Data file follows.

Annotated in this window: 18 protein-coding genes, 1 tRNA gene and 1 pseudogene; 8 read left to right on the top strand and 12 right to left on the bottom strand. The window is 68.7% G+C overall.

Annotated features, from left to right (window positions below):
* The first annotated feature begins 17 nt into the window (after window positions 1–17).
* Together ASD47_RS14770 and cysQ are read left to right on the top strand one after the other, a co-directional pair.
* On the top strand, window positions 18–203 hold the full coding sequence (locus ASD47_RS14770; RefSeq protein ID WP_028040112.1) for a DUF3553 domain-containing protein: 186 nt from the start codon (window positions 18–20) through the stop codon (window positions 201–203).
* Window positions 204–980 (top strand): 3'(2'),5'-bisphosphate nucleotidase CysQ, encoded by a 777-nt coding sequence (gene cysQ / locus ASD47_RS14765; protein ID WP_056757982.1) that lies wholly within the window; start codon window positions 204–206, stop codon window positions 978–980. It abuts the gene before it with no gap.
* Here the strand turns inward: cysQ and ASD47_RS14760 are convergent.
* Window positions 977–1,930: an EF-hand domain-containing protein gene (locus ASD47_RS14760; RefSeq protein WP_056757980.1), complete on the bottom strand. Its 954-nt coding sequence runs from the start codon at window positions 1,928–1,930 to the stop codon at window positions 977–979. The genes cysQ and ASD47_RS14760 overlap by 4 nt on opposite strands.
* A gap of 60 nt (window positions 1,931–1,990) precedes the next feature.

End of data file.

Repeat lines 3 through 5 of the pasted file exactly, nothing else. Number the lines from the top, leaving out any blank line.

* The first annotated feature begins 17 nt into the window (after window positions 1–17).
* Together ASD47_RS14770 and cysQ are read left to right on the top strand one after the other, a co-directional pair.
* On the top strand, window positions 18–203 hold the full coding sequence (locus ASD47_RS14770; RefSeq protein ID WP_028040112.1) for a DUF3553 domain-containing protein: 186 nt from the start codon (window positions 18–20) through the stop codon (window positions 201–203).